INDIANAPOLIS -The cameras - dozens of them - were mounted on tripods long before Michael Sam walked up to the podium. He arrived a little later than expected, heightening the anticipation.
Reporters started to scramble from their work stations when the announcement came:
"Now at Podium C, Missouri defensive end ... Kony Ealy.
There were some groans as most of the reporters headed back to their work areas. Ealy will be a first-round pick and is widely considered the best defensive end in this draft not named Jadeveon Clowney. But he's not the Mizzou defensive end getting all the attention at this NFL Scouting Combine. or anywhere else.
"I'm fine," Ealy said, laughing. "The whole decision with Mike Sam, I mean, he's got his own thing going. I've got my own thing going."
But the thing Sam has going is unprecedented in the history of the NFL. He's on the verge of becoming the league's first openly gay player.
"Good afternoon," he told reporters as he stepped up to the podium, followed by a pack of hand held cameras.
Then came what may have been the first opening statement for a player interview in combine history.
"My name is Michael Sam. I play football for the University of Missouri. As you may know, Missouri is the Show-Me State, and I think I'd have shown you guys enough these last couple weeks.
"But I'm learning with the media. You guys still want more, so ask your questions and I'll answer them the best I can."
He better get used to the attention judging by the size of the media crowd Saturday. It was larger than the throng that greeted Johnny Manziel on Friday, larger than the crowd for Manti Te'o a year ago. Larger than Tim Tebow, Cam Newton - you name it. So in the spirit of the Olympic season, give the gold medal to Sam on that front.
Once the questions started coming, he was nervous at first but then settled in. Wearing a "Stand with Sam" button on his combine workout shirt, he was poised, charming at times, humorous at others, and usually direct with his answers.
"I hope all you guys Stand with Sam by the way," he said, laughing. "Please do. I went to a (Mizzou) basketball game against Tennessee. A very kind lady gave (the button) to me. I gave her a hug and I got a lot of support out there."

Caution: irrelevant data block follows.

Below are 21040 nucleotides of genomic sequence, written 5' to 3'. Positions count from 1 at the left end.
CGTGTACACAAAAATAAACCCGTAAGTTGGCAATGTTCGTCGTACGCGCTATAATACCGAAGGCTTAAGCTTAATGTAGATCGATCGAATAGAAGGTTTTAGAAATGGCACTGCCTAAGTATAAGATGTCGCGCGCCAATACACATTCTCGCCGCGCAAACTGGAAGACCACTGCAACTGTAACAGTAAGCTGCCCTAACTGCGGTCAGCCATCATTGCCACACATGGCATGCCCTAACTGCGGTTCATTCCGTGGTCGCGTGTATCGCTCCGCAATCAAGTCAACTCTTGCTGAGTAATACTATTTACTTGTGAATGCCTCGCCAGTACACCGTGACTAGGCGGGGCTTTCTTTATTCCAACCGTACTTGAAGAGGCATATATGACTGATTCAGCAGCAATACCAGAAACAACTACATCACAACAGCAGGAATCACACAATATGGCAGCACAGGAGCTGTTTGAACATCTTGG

Boy, has he. It's been that way in Columbia and elsewhere since Sam came out as gay Feb. 9.
"The positives outweigh the negatives," Sam said. "And I'm kind of surprised actually. There's a lot of supporters. A lot of people want this."
But nothing has approached the scene at Mizzou the past couple of weeks.
"Everything that my Mizzou family has done for me has been amazing," Sam said. "I walk around campus and dozens of students and faculty give me hugs or a kiss, start crying in my arms. It's just unbelievable."
He loved the sight of the large letters "S" and "A" carved out in the snow just in front of the landmark "M" at Faurot Field.
"That was awesome when they drew 'S-A-M,' " he said. "Only at Mizzou. ... I love my fans. I love Mizzou - one of the best schools out there in the nation. After what they did it was just amazing. I wanted to cry but I'm a man.
"I want to thank everyone who's supported me, especially Mizzou. The students, my coaches, the whole organization. And every Missouri fan. M-I-Z, Z-O-U. I'm a Tiger forever."
The support at Mizzou is one thing, but what happens next in the NFL? Will he be fully accepted in the locker room? What about the fans? The front office? Etc.